[82] In the region that characterizes the experimental solute transport range, advection is dominant and is approximated with a linear relationship to the velocity. In this experiment the difference between the heat and solute transport ranges is due to the fact that thermal conduction is much faster compared to solute diffusion. This is explained by the fact that the thermal conductivity of materials is usually much higher than water [e.g., Ingebritsen and Sanford, 1998], and the fact that heat propagates through both the solid and fluid phase [e.g., Bear, 1972; de Marsily, 1986; Anderson, 2005]. The exact opposite pertains to advective heat and solute transport, meaning that the thermal front velocity is slower than the solute front velocity for the same Darcy velocity [e.g., Bodvarsson, 1972; Oldenburg and Pruess, 1998; Geiger et al., 2006]. Consequently, the relative importance between advective and diffusive heat transport is different than that for solutes, as expressed by the respective Peclet numbers. The importance of the hydrodynamic thermal dispersion process occurring at the pore scale is consequently reduced.

[83] Because of the relatively faster thermal conduction compared to the solute diffusion mechanism, Fourier-type thermal transport likely applies to faster-flow velocities than Fick-type solute transport does. Therefore, heat transport modeling has an advantage over solute transport modeling because the classical advection-dispersion equation (equation (1)) has a larger range of validity [Geiger et al., 2010]. The excellent fits between heat model and temperature measurements for all flow velocities in this study, as compared to the solute case, strongly support this argument.

[84] An important corollary of the above is that thermal dispersivity is not significant at the low thermal Peclet numbers characteristic of many groundwater studies. However, it is important to note that as flow velocity increases a point will be reached at which at least longitudinal thermal dispersivity becomes significant. This will likely occur while velocities are still laminar and within the Darcy range, but depend on the thermal Peclet number, which is influenced by the thermal properties of the material. This finding is also significant for the use of heat as a tracer in hyporheic systems where flow velocities toward the top of the streambed can be significantly higher than typical groundwater flow velocities [e.g., Winter et al., 1998].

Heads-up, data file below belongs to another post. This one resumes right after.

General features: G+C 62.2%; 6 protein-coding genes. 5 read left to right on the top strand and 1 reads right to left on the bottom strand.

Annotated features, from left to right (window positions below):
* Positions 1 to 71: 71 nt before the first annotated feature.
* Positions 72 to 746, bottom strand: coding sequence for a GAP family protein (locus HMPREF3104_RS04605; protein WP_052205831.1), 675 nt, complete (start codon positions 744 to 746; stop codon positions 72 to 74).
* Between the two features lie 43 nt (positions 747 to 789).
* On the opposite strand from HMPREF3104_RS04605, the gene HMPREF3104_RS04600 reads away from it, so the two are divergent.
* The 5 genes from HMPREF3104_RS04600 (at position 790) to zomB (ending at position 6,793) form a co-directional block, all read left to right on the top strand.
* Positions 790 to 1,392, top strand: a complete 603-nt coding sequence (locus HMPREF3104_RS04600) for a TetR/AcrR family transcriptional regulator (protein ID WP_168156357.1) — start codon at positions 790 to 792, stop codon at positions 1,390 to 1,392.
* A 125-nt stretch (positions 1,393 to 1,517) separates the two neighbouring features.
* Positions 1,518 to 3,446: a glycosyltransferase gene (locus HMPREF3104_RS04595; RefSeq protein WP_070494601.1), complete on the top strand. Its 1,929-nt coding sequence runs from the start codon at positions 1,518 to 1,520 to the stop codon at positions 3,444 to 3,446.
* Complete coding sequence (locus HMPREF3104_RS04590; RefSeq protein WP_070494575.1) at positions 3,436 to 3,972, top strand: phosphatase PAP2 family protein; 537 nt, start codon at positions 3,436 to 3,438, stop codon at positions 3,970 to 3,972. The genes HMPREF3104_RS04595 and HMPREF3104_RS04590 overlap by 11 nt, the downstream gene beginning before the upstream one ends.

[85] If the systematic deviation between the Darcy velocities derived from the solute and the heat data, as mentioned previously (Figure 7a), is caused by inhomogeneity in the thermal transport mechanism, then it calls for caution in using heat data for calculating Darcy flow velocities in natural environments. The sand used in this experiment has a very well constrained grain-size distribution ( inline image), and for most purposes it would be characterized as homogeneous. Thus, for natural sediments, typically being much more heterogeneous, a much larger deviation between the solute (or real) Darcy velocity and the Darcy velocity estimated from the heat data are to be expected. However, the results presented here are inconclusive regarding this point and more research is needed. Further research is also required to test the validity of the volume average heat transport description (equation (1)) for flow through naturally occurring porous media, especially for less uniform grain-size distributions. Moreover, a possible impact of this on the thermal dispersion behavior is expected (i.e., similar to the findings for solute transport by Klotz et al. [1980]) but has not yet been investigated.

5. Conclusion